Skeptophilia (skep-to-fil-i-a) (n.) - the love of logical thought, skepticism, and thinking critically. Being an exploration of the applications of skeptical thinking to the world at large, with periodic excursions into linguistics, music, politics, cryptozoology, and why people keep seeing the face of Jesus on grilled cheese sandwiches.

Thursday, September 25, 2014

A chat with grandma

I frequently find myself wondering why people are more willing to believe folksy anecdote than they are sound scientific research.

I ran into an especially good example of that yesterday, over at the website Living Whole.  This site bills itself as "a landing spot for all things parenting, common sense, and healthy living," so right away it sent up red flags about veracity.  But the article itself, called "I Was Told To Ask the Older Generation About Vaccines... So I Did," turned out to be a stellar example of anti-science nonsense passed off as gosh-golly-aw-shucks folk wisdom.

In it, we hear about the author's visit to her hundred-year-old great-grandma, who still lives in her own house, bless her heart.  But we're put on notice right away what the author is up to:
I’m not sure why people in my family live so long.  It could be the organic diet, the herbs, or the fact that all of my century-old relatives are unvaccinated.  If my grandmother dies in the near future, it will only be because she’s started eating hot dogs and no one has told her that hot dog is mystery meat.  Do they make a vaccine for that?
Or it could be, you know, genetics.  As in, actual science.  My own grandma's family was remarkably long-lived, with many members living into their 90s, and my Great-Aunt Clara making it to 101.  More on them later.

We then hear about how her grandma got chicken pox, mumps, and German measles, and survived 'em all.  So did bunches of the other family members she knew and loved.  The author says;
Mumps, measles, whooping cough, chicken pox, and even the flu were rights of passage that almost every child experienced which challenged and groomed the immune system and protected them from more serious diseases as adults.  Deaths from these diseases were rare and only occurred in the really poor children who had other “things” as well.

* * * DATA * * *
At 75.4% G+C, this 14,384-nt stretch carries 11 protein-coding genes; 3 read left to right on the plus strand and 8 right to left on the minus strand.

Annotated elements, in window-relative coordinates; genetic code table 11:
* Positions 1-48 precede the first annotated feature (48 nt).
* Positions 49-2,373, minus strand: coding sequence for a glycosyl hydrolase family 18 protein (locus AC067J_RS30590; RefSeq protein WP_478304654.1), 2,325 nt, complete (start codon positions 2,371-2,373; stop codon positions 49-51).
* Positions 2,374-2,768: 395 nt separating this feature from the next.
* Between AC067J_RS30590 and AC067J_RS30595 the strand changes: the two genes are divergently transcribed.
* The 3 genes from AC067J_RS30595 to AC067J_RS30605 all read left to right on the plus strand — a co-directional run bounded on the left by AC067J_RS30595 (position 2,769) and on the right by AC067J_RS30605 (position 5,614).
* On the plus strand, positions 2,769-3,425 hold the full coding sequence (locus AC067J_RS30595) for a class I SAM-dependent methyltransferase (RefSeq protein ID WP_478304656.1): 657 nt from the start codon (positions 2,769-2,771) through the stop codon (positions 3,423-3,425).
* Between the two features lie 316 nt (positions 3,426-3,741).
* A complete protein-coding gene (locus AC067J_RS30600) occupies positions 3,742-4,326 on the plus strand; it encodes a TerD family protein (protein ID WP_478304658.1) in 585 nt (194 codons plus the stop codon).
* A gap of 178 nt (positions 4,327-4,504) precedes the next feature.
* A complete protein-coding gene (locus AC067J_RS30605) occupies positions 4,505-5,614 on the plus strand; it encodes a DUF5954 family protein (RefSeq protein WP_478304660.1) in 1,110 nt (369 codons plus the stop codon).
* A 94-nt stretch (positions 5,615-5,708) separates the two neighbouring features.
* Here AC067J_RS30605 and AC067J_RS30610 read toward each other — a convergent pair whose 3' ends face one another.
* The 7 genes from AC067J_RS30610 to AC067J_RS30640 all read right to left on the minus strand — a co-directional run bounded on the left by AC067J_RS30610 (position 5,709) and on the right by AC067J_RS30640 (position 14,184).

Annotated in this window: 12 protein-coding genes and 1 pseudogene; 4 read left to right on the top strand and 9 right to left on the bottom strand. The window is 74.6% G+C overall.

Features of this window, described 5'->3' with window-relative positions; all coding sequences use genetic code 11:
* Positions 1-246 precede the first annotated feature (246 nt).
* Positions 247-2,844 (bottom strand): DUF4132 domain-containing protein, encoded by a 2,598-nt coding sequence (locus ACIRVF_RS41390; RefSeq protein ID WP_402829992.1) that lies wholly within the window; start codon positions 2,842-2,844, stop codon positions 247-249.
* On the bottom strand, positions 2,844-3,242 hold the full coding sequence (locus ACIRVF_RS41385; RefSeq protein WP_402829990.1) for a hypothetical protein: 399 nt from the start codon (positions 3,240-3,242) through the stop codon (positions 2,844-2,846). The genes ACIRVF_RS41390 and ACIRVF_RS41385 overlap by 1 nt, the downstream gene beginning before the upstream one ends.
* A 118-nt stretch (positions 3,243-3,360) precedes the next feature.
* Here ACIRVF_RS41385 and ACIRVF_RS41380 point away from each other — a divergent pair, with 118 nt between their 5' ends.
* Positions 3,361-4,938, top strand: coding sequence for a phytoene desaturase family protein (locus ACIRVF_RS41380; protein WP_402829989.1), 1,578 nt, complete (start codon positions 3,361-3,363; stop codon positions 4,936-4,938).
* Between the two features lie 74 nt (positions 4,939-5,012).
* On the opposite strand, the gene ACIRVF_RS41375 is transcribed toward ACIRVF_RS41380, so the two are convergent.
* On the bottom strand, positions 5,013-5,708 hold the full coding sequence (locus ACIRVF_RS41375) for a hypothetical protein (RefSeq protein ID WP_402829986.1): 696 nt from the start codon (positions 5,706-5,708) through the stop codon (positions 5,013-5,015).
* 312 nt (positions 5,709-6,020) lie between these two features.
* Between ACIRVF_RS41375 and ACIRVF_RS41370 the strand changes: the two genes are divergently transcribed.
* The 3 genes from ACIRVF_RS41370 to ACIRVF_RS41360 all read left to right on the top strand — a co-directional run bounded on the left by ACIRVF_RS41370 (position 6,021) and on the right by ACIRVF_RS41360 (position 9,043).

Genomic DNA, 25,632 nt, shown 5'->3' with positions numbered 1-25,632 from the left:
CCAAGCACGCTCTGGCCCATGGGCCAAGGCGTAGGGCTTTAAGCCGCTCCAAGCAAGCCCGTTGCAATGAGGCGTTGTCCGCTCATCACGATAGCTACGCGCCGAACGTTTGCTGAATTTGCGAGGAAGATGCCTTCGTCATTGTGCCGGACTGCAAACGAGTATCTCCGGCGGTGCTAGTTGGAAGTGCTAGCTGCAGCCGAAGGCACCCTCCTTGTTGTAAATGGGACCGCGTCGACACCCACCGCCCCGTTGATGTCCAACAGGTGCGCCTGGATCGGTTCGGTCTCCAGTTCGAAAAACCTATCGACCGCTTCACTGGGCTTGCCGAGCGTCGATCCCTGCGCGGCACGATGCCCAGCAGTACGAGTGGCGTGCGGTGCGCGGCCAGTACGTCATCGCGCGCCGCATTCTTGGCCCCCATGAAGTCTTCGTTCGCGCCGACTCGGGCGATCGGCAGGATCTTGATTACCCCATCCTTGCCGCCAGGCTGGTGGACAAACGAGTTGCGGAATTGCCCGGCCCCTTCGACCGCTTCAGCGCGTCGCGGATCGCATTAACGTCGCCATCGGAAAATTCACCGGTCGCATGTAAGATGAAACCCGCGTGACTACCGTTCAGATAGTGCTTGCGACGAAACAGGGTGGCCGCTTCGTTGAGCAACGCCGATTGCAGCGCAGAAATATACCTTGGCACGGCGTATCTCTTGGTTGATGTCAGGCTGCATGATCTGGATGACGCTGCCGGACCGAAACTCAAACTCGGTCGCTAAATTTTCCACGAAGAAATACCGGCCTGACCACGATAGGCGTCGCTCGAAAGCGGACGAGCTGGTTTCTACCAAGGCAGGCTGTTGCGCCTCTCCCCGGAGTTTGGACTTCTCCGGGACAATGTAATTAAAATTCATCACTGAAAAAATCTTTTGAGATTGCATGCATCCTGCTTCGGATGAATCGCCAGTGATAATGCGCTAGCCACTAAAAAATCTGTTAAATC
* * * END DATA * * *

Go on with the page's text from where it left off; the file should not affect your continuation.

Like my two great-aunts, Aimée and Anne, who died of measles five days apart, ages 21 and 17, and who were perfectly healthy up to that time.

Hopefully this last-quoted paragraph will shoot down the author's credibility in another respect, though.  How on earth does surviving mumps (for example) "groom your immune system" to fight off other diseases?  Any of my students from high school introductory biology could explain to you that this isn't how it works.  Your immune response is highly specific, which is why getting chicken pox only protects you against getting chicken pox again, and will do bugger-all for protecting you against measles.  And sometimes it's even more specific than that; getting the flu once doesn't protect you the next time.  The antibody response is so targeted that you are only protected against that particular flu strain, and if another crops up, you have to get revaccinated -- or get sick.

Then, there's the coup-de-grace:
In the last decade I have had to explain to my grandmother what Crohn’s disease is, autism, type 1 diabetes, rheumatoid arthritis, ADHD, peanut allergies, and thyroid conditions.  She never saw those health conditions growing up. “Vaccine preventable diseases” were replaced with “vaccine-induced diseases.” Can we even compare chicken pox to rheumatoid arthritis?
No.  No, you can't.  Because they have nothing to do with one another.

But you know why great-grandma didn't know about all of those diseases listed?  Because there was no way to diagnose or treat them back then.  Kids with type-1 diabetes simply died.  Same with Crohn's.  (And that one is still difficult to manage, unfortunately.)  Autism has been described in medical literature since at least the 1700s, and thyroid conditions long before that.  So sorry, but this is just idiotic.

[image courtesy of the Wikimedia Commons]

Let me point out what should be the most obvious thing about all of this, but which seems to have escaped the author entirely: your great-grandma's reminiscences aren't relevant.  Neither is the survival of my own grandmother, and many of her brothers and sisters, into old age.  You know why?  Because it would be a little hard to have a friendly chat with the tens of thousands of people who did die of preventable childhood diseases, like my grandma's brother Clarence (died as an infant of scarlet fever) and sister Flossie (died as a teenager of tuberculosis).  Of course the survivors report surviving.

Because they survived, for fuck's sake.  What did you think she'd tell you?  "I hate to break it to you, dear, but I actually died at age six of diphtheria?"

But that didn't seem to occur to most of the commenters, who had all sorts of positive things to say.  Many said that they weren't going to vaccinate their children, and related their own stories about how their grandparents had survived all sorts of childhood diseases, so q.e.d., apparently.